Do you know how to measure your sales process?
Are you wondering how the sales process measuring changed over the last decade?
Having a reliable sales process is mandatory in today’s rapid-fire digital business climate.
But simply having a sales process in itself isn’t enough: you need to be able to accurately measure progress through each step of the sales process (sales pipeline) in order to fully control and predict sales. Additionally such measures have to show what’s happening now as opposed to only reviewing what happened last quarter or last year. Let me explain:
Then: The “Tried and True” Methods
Traditionally the only measures of sales effectiveness have been those of reviewing the past. Sales figures for a month, quarter and, annually, a year, were reviewed in total and for each sales rep.
While such information is certainly vital, needed improvements to lead count, sales rep behavior or the sales process itself made after a month, quarter or year has already passed are obviously too late to make a difference in the outcome. If we had the power to change history Hitler would never have come to power, 9/11 never would have happened and the financial crisis of 2007-2008 would instead now be viewed as a boom. Unfortunately we don’t have it anywhere near that easy.
The only present-time sales process measurement many companies have had is the number of leads; they have figured that it takes a certain number of leads “poured into the sales funnel” to make a specific quota. But what is happening with those leads? How quickly are they being converted? Are those conversions happening fast enough to make quotas? And most importantly how can you measure the process of that conversion so it can be improved?
Without adequate measures sales managers are hobbled. Essentially they can only make reports along the lines of “we’re not there yet” and make their best guesses based on best guesses by those below them as to the future.
Now: Measuring in Real Time
The only way to effect positive change upon your quota outcomes is to be able to measure each step of your sales process as it happens. Once a sales process has been fully researched and established, metrics must be implemented which clearly demonstrate the progress of a sale through each step of the pipeline, in real time.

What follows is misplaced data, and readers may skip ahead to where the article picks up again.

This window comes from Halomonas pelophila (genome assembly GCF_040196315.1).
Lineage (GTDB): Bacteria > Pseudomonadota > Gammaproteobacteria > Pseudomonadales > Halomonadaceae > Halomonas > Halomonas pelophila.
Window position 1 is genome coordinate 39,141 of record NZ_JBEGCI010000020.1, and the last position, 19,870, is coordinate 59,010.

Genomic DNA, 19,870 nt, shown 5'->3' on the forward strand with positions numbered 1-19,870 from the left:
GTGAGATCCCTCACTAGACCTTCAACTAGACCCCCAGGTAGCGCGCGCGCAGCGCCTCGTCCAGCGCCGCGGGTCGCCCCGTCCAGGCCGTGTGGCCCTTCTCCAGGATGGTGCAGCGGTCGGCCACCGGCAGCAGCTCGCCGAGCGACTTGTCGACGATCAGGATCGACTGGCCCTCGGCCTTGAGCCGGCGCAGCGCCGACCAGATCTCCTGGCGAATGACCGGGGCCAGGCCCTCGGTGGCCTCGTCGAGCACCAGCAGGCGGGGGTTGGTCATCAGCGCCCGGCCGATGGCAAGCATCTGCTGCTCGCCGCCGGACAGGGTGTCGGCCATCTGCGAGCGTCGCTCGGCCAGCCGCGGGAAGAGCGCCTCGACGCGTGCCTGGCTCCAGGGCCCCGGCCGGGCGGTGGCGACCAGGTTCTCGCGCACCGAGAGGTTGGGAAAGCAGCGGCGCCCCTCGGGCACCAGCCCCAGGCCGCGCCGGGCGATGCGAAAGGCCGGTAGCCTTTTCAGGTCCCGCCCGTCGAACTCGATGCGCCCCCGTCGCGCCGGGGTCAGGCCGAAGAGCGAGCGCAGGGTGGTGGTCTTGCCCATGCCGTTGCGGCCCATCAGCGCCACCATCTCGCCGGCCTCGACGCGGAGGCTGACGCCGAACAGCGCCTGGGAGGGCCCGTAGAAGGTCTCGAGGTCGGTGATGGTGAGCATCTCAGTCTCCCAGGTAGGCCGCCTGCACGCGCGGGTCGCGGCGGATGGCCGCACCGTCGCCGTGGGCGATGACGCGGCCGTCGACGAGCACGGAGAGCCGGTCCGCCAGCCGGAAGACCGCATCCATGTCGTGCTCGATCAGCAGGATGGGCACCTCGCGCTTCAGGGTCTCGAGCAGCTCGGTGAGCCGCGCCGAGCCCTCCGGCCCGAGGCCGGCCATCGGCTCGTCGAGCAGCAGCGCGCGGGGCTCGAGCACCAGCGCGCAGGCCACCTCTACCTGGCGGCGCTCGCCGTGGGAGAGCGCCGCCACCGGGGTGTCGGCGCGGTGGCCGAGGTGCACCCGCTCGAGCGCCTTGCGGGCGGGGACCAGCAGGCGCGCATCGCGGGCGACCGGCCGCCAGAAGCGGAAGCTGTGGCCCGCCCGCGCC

Such metrics must never be based on someone’s educated guess or opinion, but only on actual numbers and data. The more opinion and guesswork involved, the more likely you will end up with inaccurate forecasts, lost opportunities and, most important, lost sales.
Some suggested metrics might be:
- Leads in
- Leads converted to potential sales
- Sales velocity
- Length of time in pipeline
- Length of time at a particular stage of the sales process
- Average deal size
and many more as sales make their way along the sales pipeline.
Sales Force Control
At first glance such metrics might be seen to be mostly of value to sales management in overseeing salespeople. It’s certainly true that they will give sales managers a much greater measure of control and will allow them to make needed corrections before the end of a sales term when all numbers are in and it’s too late.
But what about the sales reps themselves? How much would it help an individual sales rep to readily see that a particular sale has hung up at one stage of the sales process and needs attention or help to move it along? What might happen if a rep could view his or her individual pipeline and see that they don’t have enough leads to make that monthly quota? For salespeople to be able to answer these and other similar questions would allow them to take action before a sales manager has to intervene.
Of course none of this is possible without an intuitive, flexible CRM solution that allows CRM to exactly mirror a company’s sales pipeline. CRM should also allow rapid implementation of metrics so that each step of the pipeline can be accurately but easily monitored and summarized. There should be the capacity to readily create reports that show overall progress on any level of detail necessary: from a single sale or pipeline step all the way to a rep’s or an entire sales department’s whole pipeline.
It is always important to evaluate and look over sales from the past. But to the degree that the present isn’t fully and accurately monitored and controlled, the future one hopes for doesn’t happen.
Look for our other articles on sales process measure and control.